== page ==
Review Summary: Please pay your dentist a visit after listening to this
For almost 20 years of their history the Finnish musicians from Poets of the Fall managed to quite confidently balance on a thin line, combining in their sound very melodic vocals, poetic pathos and solid musical backbone. They never allowed any of these elements to go overboard, except for a few instances (this reviewer shudders every time he calls to mind over-sweetened vocals in Cradled in Love
). And without a doubt such understanding of their strong feats deserve respect. Even on the last two albums, where the band dropped almost completely alternative rock for a pop-rock sound brimming with synth melodies, they refrained from an irrevocable dive into a full-on saccharine sound condemned by many preferring something harder.
That was true until the release of their ninth album Ghostlight
Despite assumed continuation of the sound the band demonstrated on Jealous Gods
makes an unexpected (well, not fully expected) return to rock, along the way partially replacing synth lines with symphonic accompaniment, at first bring to mind comparisons to Twilight Theater
and, to be more specific, its track War
. The level of melodramatics in said song came dangerously close to tastelessness in its pathos, but that time other cuts managed to preserve this fragile balance with their preciseness and immediacy. Unfortunately, Ghostlight
gives us a different outcome.
In the beginning there is nothing pointing to the impending failure. Yes, the opening Firedancer
turns out to be a typical, if not to say stock, first track on the Poets of the Fall albums, and it is difficult to call it memorable or even halfway energetic (it definitely fails compared to Lift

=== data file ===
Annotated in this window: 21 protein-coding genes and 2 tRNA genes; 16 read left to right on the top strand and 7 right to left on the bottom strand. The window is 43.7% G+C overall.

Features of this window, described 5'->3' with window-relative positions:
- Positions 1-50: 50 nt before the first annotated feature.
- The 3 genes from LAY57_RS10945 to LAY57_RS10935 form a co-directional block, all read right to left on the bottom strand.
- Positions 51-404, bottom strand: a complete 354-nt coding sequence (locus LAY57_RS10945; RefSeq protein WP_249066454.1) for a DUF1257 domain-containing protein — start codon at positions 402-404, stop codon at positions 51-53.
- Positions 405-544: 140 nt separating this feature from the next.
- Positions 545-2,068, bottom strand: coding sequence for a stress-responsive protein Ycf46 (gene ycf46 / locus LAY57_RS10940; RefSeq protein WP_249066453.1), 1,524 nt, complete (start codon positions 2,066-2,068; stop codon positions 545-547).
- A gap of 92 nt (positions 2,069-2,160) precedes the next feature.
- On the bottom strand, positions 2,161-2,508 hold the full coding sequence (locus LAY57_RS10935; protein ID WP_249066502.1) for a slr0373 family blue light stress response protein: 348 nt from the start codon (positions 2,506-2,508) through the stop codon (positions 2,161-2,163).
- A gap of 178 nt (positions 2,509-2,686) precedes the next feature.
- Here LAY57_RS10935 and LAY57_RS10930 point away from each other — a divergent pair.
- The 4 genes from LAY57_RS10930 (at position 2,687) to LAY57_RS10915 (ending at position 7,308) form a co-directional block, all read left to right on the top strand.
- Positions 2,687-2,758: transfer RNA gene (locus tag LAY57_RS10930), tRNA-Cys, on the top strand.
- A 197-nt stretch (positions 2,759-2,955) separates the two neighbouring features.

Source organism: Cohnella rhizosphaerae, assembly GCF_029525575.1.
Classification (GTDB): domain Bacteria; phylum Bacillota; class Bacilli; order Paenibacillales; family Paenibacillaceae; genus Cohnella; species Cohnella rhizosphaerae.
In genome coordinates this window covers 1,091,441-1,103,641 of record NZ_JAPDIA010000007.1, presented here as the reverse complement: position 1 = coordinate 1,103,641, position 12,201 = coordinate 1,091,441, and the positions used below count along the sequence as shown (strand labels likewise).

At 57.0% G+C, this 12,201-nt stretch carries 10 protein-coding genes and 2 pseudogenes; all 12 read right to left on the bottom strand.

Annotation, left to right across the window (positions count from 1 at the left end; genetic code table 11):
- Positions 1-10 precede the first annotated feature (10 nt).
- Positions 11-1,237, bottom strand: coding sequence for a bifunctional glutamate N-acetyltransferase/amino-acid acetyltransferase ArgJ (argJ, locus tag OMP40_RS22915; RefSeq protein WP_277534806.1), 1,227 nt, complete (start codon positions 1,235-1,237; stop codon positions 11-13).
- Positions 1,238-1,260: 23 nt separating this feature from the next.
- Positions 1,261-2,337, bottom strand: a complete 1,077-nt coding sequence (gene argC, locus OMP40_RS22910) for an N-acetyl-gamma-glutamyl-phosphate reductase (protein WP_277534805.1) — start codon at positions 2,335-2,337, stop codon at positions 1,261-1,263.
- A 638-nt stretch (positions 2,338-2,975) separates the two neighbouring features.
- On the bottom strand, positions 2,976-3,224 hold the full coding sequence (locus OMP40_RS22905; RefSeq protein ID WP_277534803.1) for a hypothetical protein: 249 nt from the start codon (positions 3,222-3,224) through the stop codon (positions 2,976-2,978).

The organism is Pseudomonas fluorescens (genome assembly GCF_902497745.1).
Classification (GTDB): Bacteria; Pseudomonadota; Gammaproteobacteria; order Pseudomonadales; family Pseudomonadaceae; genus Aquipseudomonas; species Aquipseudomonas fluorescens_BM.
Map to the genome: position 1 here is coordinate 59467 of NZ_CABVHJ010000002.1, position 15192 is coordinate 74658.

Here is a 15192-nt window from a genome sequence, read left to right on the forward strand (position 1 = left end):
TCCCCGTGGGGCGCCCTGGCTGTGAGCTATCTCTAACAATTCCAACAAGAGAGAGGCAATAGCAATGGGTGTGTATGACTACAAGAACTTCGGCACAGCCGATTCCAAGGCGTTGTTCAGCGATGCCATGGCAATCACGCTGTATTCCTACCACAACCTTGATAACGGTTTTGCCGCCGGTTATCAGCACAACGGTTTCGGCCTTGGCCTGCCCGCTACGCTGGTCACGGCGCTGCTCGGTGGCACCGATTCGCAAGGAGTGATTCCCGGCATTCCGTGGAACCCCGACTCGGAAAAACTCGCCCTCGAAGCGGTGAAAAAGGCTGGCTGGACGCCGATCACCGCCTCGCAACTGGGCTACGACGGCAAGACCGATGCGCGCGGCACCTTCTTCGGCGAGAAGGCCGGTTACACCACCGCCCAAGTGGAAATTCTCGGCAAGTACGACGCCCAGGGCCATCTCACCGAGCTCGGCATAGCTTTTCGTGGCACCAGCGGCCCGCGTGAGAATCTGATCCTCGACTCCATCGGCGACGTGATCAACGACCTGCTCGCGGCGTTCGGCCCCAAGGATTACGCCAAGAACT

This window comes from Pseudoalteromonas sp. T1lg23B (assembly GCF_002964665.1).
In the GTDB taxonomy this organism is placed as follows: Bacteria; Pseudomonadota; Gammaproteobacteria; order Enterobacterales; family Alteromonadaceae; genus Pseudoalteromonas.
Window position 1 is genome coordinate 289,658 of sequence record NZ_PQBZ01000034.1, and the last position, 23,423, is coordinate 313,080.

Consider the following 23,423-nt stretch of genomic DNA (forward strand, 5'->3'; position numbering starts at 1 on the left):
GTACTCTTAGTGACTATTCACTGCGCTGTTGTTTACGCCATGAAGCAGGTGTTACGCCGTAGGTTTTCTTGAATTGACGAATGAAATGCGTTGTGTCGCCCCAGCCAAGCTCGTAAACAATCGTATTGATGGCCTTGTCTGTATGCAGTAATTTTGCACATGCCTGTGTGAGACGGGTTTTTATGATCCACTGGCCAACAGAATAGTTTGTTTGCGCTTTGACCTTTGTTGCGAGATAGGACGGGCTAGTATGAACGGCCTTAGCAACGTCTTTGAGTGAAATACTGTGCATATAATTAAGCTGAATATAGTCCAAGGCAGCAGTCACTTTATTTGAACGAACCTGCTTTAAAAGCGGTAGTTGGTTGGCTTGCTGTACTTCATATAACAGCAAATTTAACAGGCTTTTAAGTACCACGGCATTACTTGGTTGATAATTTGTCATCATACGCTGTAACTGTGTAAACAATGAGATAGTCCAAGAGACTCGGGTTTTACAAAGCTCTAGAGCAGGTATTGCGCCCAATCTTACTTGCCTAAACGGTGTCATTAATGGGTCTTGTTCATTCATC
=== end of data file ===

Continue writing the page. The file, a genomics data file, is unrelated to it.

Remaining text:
, Running Out of Time
), despite its rather substantial length exceeding 6 minutes. But it does manage to throw us off and generate some expectations. Although, they don’t last long.
Already on the second track Requiem for My Harlequin
we inadvertently start to notice a dramatic increase in glucose content. Amplified sugariness in the melody and vocals, augmented theatrics and too sweet backing vocals in the closing minutes of the song elicit slowdown of the pulse, while, it would seem, the expected effect was to get the opposite. Sounds of Yesterday
goes by practically unnoticed, failing to stay in the memory just like the day that just passed. And it seemed that Revelations
would turn this around, quickening the tempo, but instead it bears so many obligatory elements of the band’s sound, it has no room for something to help make it just a bit distinctive. It is right at this point when the album falls permanently into such uninspiring and covered-in-so-much-sugar sound, it never manages to recover from it until the last seconds of Ghostlight
(probably, Weaver of Dreams
demonstrates some feeble efforts but they turn out to be futile).
After having listened to the album all you are left with is a feeling of bemusement – how did they get to this point? Until now Poets of the Fall never failed so laughably. Even on their weakest and meandering Temple of Thought
they managed to pull off a number of solid songs. On Ghostlight
we see a product of clear ambition bearing such little success. Multiple spins still bear no fruit, and it is nearly impossible to recall or hum any of the tracks. All the band managed to produce is a bunch of cuts so amazingly derivative of their own discography, providing just a pile of formulaic melodies. And they cannot be saved by off-the-chart melodramatics, overreaching arena epicness or guitar solos, which only remind us of the formidable talents Olli Tukuainen apparently still preserves.
The Finns mentioned that Ghostlight
is the third part in the trilogy that started with Clearview
. And, as it is often the case, the third part turned out to be the weakest. We can only hope on their next album Poets of the Fall decide to step away from the flirting with the 1980s sound that overshadowed everything and give us something a bit livelier. And we know they still have it, and several songs they recorded under the Old Gods of Asgard moniker reminded us so well.